Klayman explained that plaintiffs removed the class-action demand in the earlier cases and dropped the Verizon defendants, with the right to add them later, to move the cases more quickly to the discovery phase.

The original cases are now simplified to speed up the litigation, while the new class action can potentially involve millions of Americans as plaintiffs.

The filing explains that the class “is so numerous that the individual joinder of all members, in this or any action is impracticable. The exact number or identification of class members is presently unknown to plaintiffs, but it is believed that the class numbers over a hundred million citizens.”

“The ongoing outrageous violation of constitutional rights should be adjudicated as fully and swiftly as possible, while allowing all aggrieved citizens to bring suit. The government defendants, including the president, must be held accountable and these violations of constitutional rights must be brought to an end. As for Verizon and the other cell phone and Internet providers who claim that they have no liability as they were acting under orders of the FISC or Justice Department, discovery in the on-going cases will test whether this is true. If not, they will be added to the cases at a later date.”

Obama held a news conference recently to announce he wants to enable the NSA to continue reviewing telephone-call metadata “when we need” but to no longer hold the information.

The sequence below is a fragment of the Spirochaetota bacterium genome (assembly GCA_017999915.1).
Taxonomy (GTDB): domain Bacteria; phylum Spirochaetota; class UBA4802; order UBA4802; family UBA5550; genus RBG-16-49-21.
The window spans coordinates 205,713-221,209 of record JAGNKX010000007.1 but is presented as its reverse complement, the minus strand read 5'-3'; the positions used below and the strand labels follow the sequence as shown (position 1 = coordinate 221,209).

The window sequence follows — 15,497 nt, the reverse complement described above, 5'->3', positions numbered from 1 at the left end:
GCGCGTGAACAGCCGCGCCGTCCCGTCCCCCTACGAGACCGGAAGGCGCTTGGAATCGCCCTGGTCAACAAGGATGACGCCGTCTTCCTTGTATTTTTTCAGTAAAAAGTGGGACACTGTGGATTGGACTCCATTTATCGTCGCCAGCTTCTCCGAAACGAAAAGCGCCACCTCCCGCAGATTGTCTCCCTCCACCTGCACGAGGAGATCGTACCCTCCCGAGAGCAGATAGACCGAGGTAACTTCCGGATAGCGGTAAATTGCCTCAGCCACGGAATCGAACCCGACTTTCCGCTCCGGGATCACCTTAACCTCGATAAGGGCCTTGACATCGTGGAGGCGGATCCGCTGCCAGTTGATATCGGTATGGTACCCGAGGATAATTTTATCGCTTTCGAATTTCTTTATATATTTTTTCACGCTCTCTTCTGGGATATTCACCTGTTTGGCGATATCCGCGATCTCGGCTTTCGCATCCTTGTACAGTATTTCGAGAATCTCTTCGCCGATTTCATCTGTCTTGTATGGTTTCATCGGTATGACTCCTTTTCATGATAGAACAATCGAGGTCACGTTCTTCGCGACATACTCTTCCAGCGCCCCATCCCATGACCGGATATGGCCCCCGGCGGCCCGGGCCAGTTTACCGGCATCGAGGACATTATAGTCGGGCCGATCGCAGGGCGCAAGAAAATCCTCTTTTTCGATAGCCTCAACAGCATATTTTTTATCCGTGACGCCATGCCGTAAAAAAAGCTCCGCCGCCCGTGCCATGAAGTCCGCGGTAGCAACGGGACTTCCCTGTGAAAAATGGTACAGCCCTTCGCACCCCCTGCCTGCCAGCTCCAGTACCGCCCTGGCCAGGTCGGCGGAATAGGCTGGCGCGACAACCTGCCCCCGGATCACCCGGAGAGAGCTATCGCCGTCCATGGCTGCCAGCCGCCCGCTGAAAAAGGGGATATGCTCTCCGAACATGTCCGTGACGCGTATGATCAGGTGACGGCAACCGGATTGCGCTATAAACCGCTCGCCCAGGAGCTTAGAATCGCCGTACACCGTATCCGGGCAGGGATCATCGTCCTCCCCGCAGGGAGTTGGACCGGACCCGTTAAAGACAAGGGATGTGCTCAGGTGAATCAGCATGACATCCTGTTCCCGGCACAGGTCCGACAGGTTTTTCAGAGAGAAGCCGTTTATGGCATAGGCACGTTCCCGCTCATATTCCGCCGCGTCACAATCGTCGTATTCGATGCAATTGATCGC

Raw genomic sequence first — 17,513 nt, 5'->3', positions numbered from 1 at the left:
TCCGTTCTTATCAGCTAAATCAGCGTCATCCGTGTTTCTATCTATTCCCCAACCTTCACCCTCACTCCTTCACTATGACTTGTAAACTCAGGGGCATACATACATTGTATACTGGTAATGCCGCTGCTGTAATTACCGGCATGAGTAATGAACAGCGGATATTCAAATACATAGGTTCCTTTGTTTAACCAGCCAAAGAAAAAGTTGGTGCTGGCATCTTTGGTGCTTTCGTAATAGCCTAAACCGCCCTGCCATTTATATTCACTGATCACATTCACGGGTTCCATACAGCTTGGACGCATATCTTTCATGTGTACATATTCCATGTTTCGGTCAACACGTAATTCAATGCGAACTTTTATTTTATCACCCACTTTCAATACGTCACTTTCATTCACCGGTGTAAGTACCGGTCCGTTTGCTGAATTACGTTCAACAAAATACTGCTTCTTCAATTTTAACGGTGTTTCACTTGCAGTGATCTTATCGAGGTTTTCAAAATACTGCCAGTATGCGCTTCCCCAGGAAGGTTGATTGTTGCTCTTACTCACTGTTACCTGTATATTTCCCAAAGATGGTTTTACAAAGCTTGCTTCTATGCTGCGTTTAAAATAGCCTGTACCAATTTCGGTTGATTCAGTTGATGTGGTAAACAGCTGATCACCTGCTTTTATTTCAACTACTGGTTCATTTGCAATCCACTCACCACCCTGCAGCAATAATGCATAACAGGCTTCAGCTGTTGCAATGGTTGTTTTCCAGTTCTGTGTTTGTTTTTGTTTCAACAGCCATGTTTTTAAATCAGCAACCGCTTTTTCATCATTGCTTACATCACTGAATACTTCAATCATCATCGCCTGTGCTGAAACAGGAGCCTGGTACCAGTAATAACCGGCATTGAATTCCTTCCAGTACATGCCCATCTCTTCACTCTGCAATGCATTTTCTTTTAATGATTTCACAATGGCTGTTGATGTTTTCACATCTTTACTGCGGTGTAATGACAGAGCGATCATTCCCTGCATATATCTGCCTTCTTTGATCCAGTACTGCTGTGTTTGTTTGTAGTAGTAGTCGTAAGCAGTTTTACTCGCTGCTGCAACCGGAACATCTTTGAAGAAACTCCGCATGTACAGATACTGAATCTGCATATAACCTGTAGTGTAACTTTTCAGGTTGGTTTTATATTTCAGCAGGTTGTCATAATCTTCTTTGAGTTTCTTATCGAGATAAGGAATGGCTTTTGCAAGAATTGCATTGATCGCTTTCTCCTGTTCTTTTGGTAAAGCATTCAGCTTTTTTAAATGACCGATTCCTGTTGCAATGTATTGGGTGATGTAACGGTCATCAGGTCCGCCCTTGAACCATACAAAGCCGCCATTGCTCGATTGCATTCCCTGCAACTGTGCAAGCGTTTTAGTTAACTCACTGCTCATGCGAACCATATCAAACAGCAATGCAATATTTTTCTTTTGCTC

In response, Klayman charged the president was “spewing smoke … to make himself look good.”

“If you believe he was serious about investigating the IRS, investigating Benghazi, telling the truth about Obamacare … then you can believe what he said today. He doesn’t mean it,” Klayman told WND.

Obama said he wants to have intelligence agencies get permission from a secret court before using the telephone data. He also said he wants to cut back on eavesdropping on the leaders of foreign allies, which has ignited a diplomatic firestorm.

But Obama stood behind the NSA’s activities, calling them necessary for national security. He failed, however, to address several recommendations from a review panel that looked at surveillance issues. The panel recommended that the NSA “not in any way subvert, undermine, weaken or make vulnerable” commercial software and that it discontinue exploiting flaws in software.

Klayman has urged the district court to move forward quickly on the dispute, citing an earlier warning from the court itself.

The court said: “We work 24/7 around this courthouse, my friend. 24/7. I don’t want to hear anything about vacations, weddings, days off. Forget about it. This is a case at the pinnacle of public national interest, pinnacle. All hands 24/7. No excuses. You got a team of lawyers; Mr. Klayman is alone apparently. You have litigated cases in this courthouse when it is matters of this consequence and enormity. You know how this court operates.”

The new case lists Klayman, Charles and Mary Ann Strange, Michael Ferrari and Matt Garrison as plaintiffs. Defendants include Obama, Attorney General Eric Holder, NSA chief Keith Alexander, Roger Vinson of the U.S. Foreign Intelligence Surveillance Court, National Intelligence Director James Clapper, CIA chief John Brennan, FBI Director James Comey, the NSA, the Department of Justice and the CIA.